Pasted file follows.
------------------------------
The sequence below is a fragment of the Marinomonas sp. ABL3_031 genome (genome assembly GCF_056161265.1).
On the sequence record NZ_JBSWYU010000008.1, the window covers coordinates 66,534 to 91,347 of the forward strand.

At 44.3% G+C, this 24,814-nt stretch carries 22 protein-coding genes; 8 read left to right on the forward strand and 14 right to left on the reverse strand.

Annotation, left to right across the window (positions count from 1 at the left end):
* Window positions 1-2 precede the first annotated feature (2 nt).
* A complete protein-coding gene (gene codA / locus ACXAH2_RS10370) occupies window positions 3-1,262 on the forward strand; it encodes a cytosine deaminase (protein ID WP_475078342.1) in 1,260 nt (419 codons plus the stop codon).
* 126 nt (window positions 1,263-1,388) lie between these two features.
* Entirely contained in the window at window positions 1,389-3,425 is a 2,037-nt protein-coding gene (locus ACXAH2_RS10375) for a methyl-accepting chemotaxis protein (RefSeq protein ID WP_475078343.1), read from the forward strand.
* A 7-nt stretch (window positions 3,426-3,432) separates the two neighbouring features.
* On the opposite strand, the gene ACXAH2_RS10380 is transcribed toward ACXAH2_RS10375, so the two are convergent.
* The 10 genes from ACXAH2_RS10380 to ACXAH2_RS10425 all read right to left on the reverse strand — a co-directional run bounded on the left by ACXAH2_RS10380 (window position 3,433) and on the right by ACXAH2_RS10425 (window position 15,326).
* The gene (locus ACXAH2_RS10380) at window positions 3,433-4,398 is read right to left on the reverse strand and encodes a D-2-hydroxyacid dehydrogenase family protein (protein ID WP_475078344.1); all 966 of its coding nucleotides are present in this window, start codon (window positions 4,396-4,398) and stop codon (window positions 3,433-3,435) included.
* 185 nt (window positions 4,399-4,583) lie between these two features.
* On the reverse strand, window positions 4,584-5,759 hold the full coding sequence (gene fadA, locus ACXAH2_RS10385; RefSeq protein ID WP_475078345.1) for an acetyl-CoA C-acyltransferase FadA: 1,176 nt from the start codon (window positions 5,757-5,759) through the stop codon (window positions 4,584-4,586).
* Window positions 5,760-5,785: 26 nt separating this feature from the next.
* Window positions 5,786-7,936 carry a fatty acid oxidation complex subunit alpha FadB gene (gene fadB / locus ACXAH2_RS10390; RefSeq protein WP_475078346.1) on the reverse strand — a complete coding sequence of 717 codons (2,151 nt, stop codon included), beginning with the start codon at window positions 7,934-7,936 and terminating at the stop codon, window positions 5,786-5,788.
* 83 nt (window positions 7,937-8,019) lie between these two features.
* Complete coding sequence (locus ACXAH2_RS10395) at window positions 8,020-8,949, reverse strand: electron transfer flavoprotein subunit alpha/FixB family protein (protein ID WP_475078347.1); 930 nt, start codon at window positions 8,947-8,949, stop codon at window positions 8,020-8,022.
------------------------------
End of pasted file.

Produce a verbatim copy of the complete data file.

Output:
The sequence below is a fragment of the Marinomonas sp. ABL3_031 genome (genome assembly GCF_056161265.1).
On the sequence record NZ_JBSWYU010000008.1, the window covers coordinates 66,534 to 91,347 of the forward strand.

At 44.3% G+C, this 24,814-nt stretch carries 22 protein-coding genes; 8 read left to right on the forward strand and 14 right to left on the reverse strand.

Annotation, left to right across the window (positions count from 1 at the left end):
* Window positions 1-2 precede the first annotated feature (2 nt).
* A complete protein-coding gene (gene codA / locus ACXAH2_RS10370) occupies window positions 3-1,262 on the forward strand; it encodes a cytosine deaminase (protein ID WP_475078342.1) in 1,260 nt (419 codons plus the stop codon).
* 126 nt (window positions 1,263-1,388) lie between these two features.
* Entirely contained in the window at window positions 1,389-3,425 is a 2,037-nt protein-coding gene (locus ACXAH2_RS10375) for a methyl-accepting chemotaxis protein (RefSeq protein ID WP_475078343.1), read from the forward strand.
* A 7-nt stretch (window positions 3,426-3,432) separates the two neighbouring features.
* On the opposite strand, the gene ACXAH2_RS10380 is transcribed toward ACXAH2_RS10375, so the two are convergent.
* The 10 genes from ACXAH2_RS10380 to ACXAH2_RS10425 all read right to left on the reverse strand — a co-directional run bounded on the left by ACXAH2_RS10380 (window position 3,433) and on the right by ACXAH2_RS10425 (window position 15,326).
* The gene (locus ACXAH2_RS10380) at window positions 3,433-4,398 is read right to left on the reverse strand and encodes a D-2-hydroxyacid dehydrogenase family protein (protein ID WP_475078344.1); all 966 of its coding nucleotides are present in this window, start codon (window positions 4,396-4,398) and stop codon (window positions 3,433-3,435) included.
* 185 nt (window positions 4,399-4,583) lie between these two features.
* On the reverse strand, window positions 4,584-5,759 hold the full coding sequence (gene fadA, locus ACXAH2_RS10385; RefSeq protein ID WP_475078345.1) for an acetyl-CoA C-acyltransferase FadA: 1,176 nt from the start codon (window positions 5,757-5,759) through the stop codon (window positions 4,584-4,586).
* Window positions 5,760-5,785: 26 nt separating this feature from the next.
* Window positions 5,786-7,936 carry a fatty acid oxidation complex subunit alpha FadB gene (gene fadB / locus ACXAH2_RS10390; RefSeq protein WP_475078346.1) on the reverse strand — a complete coding sequence of 717 codons (2,151 nt, stop codon included), beginning with the start codon at window positions 7,934-7,936 and terminating at the stop codon, window positions 5,786-5,788.
* 83 nt (window positions 7,937-8,019) lie between these two features.
* Complete coding sequence (locus ACXAH2_RS10395) at window positions 8,020-8,949, reverse strand: electron transfer flavoprotein subunit alpha/FixB family protein (protein ID WP_475078347.1); 930 nt, start codon at window positions 8,947-8,949, stop codon at window positions 8,020-8,022.